Airguns of the American West Part 3
Delivering Western Justice – Testing the Umarex Colt Peacemakers
By Dennis Adler
The Umarex models fit all SAA holsters and, like the originals, with some practice you can learn to draw pretty quickly and firing gunfighter style get shots on the target from 10 paces. Carefully aimed shots, as veteran frontier lawman Bat Masterson advised, “…looking through the sights is a very essential thing to do when shooting at an adversary who is returning your fire,” can land six BBs or pellets in the bull’s eye time and again.
The sights on the Umarex Colts are of the round front blade style with the notched topstrap channel serving as the rear sight. This was the way all Colt models came from the factory with the exception of target models, which were known as the Flattop and featured a flat topstrap and an added dovetailed rear sight combined with a taller solid base front sight with an adjustable German silver blade. The Flattop was offered by Colt’s from 1888 to 1895 and replaced with the new Bisley Target Model SAA in 1894-95.
The rebounding hammer on the Umarex Colts feels different; it’s lighter because the mainspring has to be repositioned inside the frame. The reason for this, as noted in Part 2, is that the opening inside the grip frame, where the mainspring traditionally arches from the base of the hammer to where it is screwed down at the bottom of the grip strap, has to be removed to allow room for the CO2 cartridge to fit. Although the hammer sits slightly back from the frame at rest, it still gives you those famous four clicks when cocking it, but they are closer together, and the last two almost overlap as the hammer locks. This also solidly rotates the cylinder to the next chamber with essentially the same mechanism Samuel Colt devised in 1835. And best of all, when you open the loading gate and start inserting six rounds, these airguns start feeling pretty darn real!
The BB model put 18 shots inside 1.74 inches, all within the 10 and X rings with a best six rounds at 21 feet measuring 0.77 inches. Average velocity for the Umarex Colt is 410 fps with .177 caliber steel BBs, and a slightly slower 380 fps average with heavier 4.5mm lead pellets. Unlike some of the BB cartridges in use, the Colt models load the BB or pellet into the base of the cartridge where the primer would usually go on a real cartridge. The two cartridges are distinguished by their cases, brass for the BBs and silver for pellets.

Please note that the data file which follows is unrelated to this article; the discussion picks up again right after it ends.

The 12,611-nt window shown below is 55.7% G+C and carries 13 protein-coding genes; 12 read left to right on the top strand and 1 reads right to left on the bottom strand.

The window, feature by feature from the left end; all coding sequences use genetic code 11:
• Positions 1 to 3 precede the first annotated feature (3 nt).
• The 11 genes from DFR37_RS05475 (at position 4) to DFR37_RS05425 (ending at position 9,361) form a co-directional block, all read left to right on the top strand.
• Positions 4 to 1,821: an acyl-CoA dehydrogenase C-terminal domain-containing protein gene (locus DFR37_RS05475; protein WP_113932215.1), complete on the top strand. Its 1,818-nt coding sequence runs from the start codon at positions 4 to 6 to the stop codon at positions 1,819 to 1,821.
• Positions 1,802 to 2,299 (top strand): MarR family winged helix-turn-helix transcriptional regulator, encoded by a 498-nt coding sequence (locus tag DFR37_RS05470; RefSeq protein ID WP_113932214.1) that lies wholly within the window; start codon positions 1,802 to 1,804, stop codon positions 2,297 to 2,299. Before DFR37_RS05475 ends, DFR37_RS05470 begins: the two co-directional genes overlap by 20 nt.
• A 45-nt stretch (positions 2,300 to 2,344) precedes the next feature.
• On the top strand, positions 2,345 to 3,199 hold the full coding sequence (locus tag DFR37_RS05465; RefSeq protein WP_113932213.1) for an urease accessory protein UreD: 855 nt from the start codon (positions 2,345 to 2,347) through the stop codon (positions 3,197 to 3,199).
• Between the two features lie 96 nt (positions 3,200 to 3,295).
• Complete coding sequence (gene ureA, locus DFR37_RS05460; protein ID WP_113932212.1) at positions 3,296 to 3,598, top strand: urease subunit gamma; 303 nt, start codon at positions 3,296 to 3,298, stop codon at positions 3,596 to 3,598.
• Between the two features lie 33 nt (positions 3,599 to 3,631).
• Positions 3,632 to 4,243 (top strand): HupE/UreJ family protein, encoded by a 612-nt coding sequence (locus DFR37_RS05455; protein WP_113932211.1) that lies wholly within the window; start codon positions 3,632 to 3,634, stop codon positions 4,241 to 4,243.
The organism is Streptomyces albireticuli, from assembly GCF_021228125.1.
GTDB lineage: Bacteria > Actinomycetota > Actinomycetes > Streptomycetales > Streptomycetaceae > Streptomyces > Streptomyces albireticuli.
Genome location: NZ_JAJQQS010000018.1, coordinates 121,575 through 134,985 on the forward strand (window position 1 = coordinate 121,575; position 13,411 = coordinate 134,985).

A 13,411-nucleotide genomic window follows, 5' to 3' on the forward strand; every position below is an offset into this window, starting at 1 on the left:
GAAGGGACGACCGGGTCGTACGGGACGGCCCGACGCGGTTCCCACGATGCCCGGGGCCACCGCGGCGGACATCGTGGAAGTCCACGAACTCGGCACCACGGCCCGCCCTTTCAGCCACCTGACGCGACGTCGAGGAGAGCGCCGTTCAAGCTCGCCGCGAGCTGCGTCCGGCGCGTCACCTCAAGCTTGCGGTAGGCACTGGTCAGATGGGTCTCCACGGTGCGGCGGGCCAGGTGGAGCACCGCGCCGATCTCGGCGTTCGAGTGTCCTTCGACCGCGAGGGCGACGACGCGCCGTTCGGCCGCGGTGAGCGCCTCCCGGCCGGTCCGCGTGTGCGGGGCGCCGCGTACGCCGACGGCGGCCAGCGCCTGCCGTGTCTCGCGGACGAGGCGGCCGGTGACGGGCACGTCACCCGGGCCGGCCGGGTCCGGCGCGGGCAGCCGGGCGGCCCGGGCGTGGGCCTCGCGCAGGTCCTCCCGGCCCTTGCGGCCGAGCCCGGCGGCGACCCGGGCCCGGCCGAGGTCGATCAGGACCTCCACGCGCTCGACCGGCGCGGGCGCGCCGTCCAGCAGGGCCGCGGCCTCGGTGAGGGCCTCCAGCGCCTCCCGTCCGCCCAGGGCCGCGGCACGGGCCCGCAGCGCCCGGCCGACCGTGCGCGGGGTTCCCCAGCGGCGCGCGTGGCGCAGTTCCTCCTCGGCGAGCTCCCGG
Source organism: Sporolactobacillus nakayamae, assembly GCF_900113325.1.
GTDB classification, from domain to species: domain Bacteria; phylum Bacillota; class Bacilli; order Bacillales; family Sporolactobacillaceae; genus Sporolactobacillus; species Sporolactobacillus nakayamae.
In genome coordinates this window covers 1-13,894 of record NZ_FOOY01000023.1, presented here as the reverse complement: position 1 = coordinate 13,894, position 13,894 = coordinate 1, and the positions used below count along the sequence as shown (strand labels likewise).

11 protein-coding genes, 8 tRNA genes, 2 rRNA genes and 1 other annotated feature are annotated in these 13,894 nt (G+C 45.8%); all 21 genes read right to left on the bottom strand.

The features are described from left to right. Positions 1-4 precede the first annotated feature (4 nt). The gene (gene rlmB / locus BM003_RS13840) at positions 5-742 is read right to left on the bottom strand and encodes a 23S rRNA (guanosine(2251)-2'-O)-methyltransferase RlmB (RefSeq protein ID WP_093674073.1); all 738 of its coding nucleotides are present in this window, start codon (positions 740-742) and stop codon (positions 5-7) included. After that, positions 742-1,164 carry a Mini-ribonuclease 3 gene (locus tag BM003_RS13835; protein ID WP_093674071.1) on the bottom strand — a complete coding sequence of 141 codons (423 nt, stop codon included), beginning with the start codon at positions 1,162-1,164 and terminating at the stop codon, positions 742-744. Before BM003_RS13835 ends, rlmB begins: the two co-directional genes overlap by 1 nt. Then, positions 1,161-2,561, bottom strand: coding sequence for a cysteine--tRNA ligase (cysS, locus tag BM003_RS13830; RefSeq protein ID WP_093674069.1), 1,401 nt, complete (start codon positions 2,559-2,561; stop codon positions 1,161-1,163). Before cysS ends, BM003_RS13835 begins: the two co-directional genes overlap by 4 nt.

The pellet models have two great advantages over the BB version. First they shoot more accurate 4.5mm wadcutter lead pellets and secondly they have rifled barrels, whereas the BB models have smoothbore barrels. Ammo choice for the pellet model was RWS Meisterkugeln, a traditional wadcutter target grade pellet. Since this is a six-shooter, you shoot your six and then have to reload; so purchasing at least a dozen extra cartridges is a good idea for faster reloading. Pellet cartridges run around $10 for a set of six, and if you buy the Western Justice cartridge belt you’ll need 30 to fill it out.
Both guns were tested using an aimed one-handed stance and the pellet model delivered on its anticipated greater accuracy punching at least 11 shots into one ragged hold measuring 0.74 inches, and a total of 18 shots at 1.5 inches. Then I got cocky. If you remember your western history, gunfighter John Wesley Hardin did some exhibition shooting with playing cards on July 4, 1894. He actually signed and dated them. It’s estimated he shot about 17 or 18 cards from the deck he had on him that day, each with tight groups from about 10 paces. I’ve done this before with .45 Colts so I figured why not with the Umarex Colt pellet model? Here are the results.
After more than 175 years the Colt name and Rampant Colt emblem have become iconic symbols like the Mercedes-Benz Silver Star or Ferrari’s Cavallino Rampante, names and images that literally need no translation anywhere in the world. This achievement, taken in context, sprang from the imagination of a 15 year old boy and flourished into a company that has endured through territorial battles in the early 19th century, a Civil War that divided and nearly destroyed the nation, two World Wars, Korea, Vietnam and right up to current day battles in the Middle East. Colt’s, like any great institution, has suffered to survive over the years and that survival is also a part of the American story. The Colt name is woven into the very fabric of our country and nothing personifies that better, perhaps, than the fact that Colt still manufactures the fabled Peacemaker Single Action Army and has lent its name to the Umarex Colt Peacemakers. They represent the essence of success, designs that have not only withstood the test of time, but have become timeless.
Next Monday in Part 4 we will look at the Limited Edition hand engraved Colt Umarex Peacemaker Models, and the history of the legendary Colt factory engravers who inspired them.
A word about safety
Blowback action airguns provide the look, feel and operation of their cartridge-firing counterparts and this is one reason why they have become so popular. Airguns in general all look like guns, blowback action models more so, and it is important to remember that the vast majority of people can’t tell an airgun from a cartridge gun. Never brandish an airgun in public. Always, and I can never stress this enough, always treat an airgun as you would a cartridge gun. The same manual of operation and safety should always apply.